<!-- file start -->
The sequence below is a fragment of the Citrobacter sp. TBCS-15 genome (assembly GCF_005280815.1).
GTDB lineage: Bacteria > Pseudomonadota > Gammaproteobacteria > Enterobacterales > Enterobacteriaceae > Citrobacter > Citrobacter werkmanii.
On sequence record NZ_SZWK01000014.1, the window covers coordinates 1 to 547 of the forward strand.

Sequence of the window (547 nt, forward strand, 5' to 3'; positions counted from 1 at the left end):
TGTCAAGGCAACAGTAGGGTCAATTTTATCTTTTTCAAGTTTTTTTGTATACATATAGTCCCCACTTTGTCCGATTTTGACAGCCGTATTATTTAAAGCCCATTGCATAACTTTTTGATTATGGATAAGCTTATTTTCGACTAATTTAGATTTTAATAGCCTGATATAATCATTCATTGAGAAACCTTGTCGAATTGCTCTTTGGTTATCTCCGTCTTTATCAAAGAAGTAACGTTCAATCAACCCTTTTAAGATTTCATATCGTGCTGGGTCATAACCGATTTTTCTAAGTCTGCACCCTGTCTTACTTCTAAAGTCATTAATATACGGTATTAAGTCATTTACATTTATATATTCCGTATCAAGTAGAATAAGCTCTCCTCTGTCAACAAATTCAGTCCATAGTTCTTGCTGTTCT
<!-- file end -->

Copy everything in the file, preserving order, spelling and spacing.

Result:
The sequence below is a fragment of the Citrobacter sp. TBCS-15 genome (assembly GCF_005280815.1).
GTDB lineage: Bacteria > Pseudomonadota > Gammaproteobacteria > Enterobacterales > Enterobacteriaceae > Citrobacter > Citrobacter werkmanii.
On sequence record NZ_SZWK01000014.1, the window covers coordinates 1 to 547 of the forward strand.

Sequence of the window (547 nt, forward strand, 5' to 3'; positions counted from 1 at the left end):
TGTCAAGGCAACAGTAGGGTCAATTTTATCTTTTTCAAGTTTTTTTGTATACATATAGTCCCCACTTTGTCCGATTTTGACAGCCGTATTATTTAAAGCCCATTGCATAACTTTTTGATTATGGATAAGCTTATTTTCGACTAATTTAGATTTTAATAGCCTGATATAATCATTCATTGAGAAACCTTGTCGAATTGCTCTTTGGTTATCTCCGTCTTTATCAAAGAAGTAACGTTCAATCAACCCTTTTAAGATTTCATATCGTGCTGGGTCATAACCGATTTTTCTAAGTCTGCACCCTGTCTTACTTCTAAAGTCATTAATATACGGTATTAAGTCATTTACATTTATATATTCCGTATCAAGTAGAATAAGCTCTCCTCTGTCAACAAATTCAGTCCATAGTTCTTGCTGTTCT